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Dinosaurs took over amid ice, not warmth, says a new study of ancient mass extinction


Still Waters
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Posted (IP: Staff) ·

Many of us know the conventional theory of how the dinosaurs died 66 million years ago: in Earth's fiery collision with a meteorite, and a following global winter as dust and debris choked the atmosphere. But there was a previous extinction, far more mysterious and less discussed: the one 202 million years ago, which killed off the big reptiles who up until then ruled the planet, and apparently cleared the way for dinosaurs to take over. What caused the so-called Triassic-Jurassic Extinction, and why did dinosaurs thrive when other creatures died?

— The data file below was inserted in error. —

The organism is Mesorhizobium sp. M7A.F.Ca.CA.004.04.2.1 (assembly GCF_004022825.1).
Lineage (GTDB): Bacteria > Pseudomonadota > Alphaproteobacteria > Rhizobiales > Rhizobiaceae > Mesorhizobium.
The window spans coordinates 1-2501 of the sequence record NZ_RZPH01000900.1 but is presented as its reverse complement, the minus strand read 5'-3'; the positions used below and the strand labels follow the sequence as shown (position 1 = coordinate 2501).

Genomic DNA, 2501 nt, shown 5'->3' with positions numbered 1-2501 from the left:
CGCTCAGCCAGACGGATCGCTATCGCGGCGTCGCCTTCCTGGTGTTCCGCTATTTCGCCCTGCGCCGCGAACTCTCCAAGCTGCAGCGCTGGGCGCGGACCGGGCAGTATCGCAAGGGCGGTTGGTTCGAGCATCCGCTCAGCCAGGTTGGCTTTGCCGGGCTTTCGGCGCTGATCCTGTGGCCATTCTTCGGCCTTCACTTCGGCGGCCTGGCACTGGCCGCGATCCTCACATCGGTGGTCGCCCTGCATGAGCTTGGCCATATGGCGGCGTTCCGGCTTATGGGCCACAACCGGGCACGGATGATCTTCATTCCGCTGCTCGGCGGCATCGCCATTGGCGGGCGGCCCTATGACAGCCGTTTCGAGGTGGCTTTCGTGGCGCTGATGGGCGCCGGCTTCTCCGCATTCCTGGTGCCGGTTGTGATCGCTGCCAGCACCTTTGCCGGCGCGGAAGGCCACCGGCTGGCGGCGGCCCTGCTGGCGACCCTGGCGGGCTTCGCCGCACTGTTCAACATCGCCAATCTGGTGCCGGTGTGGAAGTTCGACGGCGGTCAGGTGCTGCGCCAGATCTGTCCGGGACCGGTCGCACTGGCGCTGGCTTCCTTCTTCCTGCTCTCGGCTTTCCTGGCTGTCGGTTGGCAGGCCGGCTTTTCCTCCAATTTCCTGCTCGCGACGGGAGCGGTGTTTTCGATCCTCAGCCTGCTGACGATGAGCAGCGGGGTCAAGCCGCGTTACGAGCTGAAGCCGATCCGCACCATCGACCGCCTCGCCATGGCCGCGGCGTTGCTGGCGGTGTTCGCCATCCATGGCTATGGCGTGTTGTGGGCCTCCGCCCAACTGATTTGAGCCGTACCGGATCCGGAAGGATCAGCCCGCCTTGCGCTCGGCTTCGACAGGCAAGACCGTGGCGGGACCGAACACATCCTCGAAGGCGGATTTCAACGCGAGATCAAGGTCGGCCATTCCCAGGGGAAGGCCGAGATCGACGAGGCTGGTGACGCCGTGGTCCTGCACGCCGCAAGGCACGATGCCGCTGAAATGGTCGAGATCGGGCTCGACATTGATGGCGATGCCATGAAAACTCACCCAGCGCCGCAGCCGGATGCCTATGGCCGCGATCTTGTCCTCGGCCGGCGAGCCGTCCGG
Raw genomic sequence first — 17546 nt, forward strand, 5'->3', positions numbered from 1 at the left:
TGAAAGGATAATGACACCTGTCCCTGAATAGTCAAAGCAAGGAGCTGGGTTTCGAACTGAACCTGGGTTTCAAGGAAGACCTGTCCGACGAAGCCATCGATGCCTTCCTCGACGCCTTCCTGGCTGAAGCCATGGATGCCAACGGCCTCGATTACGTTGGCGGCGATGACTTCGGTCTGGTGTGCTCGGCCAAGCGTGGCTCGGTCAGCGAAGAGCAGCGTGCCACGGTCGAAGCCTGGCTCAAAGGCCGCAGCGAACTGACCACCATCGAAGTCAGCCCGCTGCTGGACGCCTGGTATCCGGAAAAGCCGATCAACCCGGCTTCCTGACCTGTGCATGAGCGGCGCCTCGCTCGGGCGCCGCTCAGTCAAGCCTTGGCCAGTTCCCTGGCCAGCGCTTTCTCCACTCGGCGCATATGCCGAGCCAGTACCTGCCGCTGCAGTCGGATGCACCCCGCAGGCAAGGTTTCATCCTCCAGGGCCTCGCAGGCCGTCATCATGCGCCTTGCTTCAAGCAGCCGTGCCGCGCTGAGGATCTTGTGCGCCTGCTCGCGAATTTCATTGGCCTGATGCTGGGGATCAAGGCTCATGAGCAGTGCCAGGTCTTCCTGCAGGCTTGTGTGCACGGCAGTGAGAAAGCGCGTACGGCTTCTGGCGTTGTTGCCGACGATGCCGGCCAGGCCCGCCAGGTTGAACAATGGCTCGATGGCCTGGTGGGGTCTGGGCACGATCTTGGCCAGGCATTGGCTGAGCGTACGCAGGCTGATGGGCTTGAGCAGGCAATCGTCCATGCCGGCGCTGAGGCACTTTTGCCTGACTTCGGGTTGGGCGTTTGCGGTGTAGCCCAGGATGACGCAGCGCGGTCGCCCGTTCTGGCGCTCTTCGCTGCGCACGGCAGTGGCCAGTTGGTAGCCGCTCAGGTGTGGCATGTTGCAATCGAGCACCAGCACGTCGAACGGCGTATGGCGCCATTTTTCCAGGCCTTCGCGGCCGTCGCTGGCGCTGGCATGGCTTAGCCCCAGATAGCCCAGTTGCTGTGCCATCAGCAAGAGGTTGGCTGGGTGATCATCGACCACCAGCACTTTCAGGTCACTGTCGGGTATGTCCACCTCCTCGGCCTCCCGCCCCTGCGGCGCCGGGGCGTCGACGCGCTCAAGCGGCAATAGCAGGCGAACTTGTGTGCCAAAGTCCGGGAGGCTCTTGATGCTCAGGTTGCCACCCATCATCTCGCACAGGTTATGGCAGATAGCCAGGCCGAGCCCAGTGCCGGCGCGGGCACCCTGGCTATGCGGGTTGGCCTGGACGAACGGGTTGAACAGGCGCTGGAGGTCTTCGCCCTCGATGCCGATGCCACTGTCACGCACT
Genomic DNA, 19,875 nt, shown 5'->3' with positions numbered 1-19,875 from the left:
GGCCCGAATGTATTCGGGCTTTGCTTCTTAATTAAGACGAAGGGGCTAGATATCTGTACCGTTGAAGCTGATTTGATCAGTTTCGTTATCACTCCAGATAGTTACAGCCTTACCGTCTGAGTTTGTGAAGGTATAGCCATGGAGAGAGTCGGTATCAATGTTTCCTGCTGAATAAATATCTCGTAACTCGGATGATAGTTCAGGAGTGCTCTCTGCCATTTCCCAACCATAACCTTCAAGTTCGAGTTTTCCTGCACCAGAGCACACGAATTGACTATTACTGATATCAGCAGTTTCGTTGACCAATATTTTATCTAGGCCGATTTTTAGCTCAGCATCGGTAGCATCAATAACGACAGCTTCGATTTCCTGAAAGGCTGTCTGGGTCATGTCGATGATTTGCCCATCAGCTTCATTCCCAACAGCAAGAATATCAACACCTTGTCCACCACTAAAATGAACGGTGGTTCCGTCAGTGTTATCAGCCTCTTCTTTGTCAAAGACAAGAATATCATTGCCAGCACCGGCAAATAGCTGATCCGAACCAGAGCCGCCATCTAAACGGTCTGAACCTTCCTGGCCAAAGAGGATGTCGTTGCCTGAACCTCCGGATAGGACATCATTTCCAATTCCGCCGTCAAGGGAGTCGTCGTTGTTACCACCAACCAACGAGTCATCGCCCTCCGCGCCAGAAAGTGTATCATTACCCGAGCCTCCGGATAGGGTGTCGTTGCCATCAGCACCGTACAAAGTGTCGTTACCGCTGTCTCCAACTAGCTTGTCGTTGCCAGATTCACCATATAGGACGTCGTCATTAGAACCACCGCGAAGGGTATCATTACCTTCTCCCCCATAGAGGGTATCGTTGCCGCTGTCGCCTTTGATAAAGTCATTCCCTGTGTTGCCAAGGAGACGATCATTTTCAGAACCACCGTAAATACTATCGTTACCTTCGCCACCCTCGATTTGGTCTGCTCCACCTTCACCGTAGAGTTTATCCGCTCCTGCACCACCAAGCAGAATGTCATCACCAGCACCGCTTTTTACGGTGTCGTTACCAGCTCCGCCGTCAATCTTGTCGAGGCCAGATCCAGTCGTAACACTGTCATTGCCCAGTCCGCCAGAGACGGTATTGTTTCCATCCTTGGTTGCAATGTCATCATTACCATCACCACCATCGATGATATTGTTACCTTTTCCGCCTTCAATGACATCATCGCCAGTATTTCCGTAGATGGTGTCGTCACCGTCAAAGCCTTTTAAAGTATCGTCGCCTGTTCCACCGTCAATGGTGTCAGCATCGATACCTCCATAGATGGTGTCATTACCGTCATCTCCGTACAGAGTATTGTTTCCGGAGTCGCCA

We know that the world was generally hot and steamy during the Triassic Period, which preceded the extinction, and during the following Jurassic, which kicked off the age of dinosaurs. However, a new study turns the idea of heat-loving dinosaurs on its head: It presents the first physical evidence that Triassic dinosaur species—then a minor group largely relegated to the polar regions—regularly endured freezing conditions there. The telltale indicators: dinosaur footprints along with odd rock fragments that only could have been deposited by ice. The study's authors say that during the extinction, cold snaps already happening at the poles spread to lower latitudes, killing off the coldblooded reptiles. Dinosaurs, already adapted, survived the evolutionary bottleneck and spread out. The rest is ancient history.

https://phys.org/news/2022-07-dinosaurs-ice-warmth-ancient-mass.html

Arctic ice and the ecological rise of the dinosaurs

https://www.science.org/doi/10.1126/sciadv.abo6342

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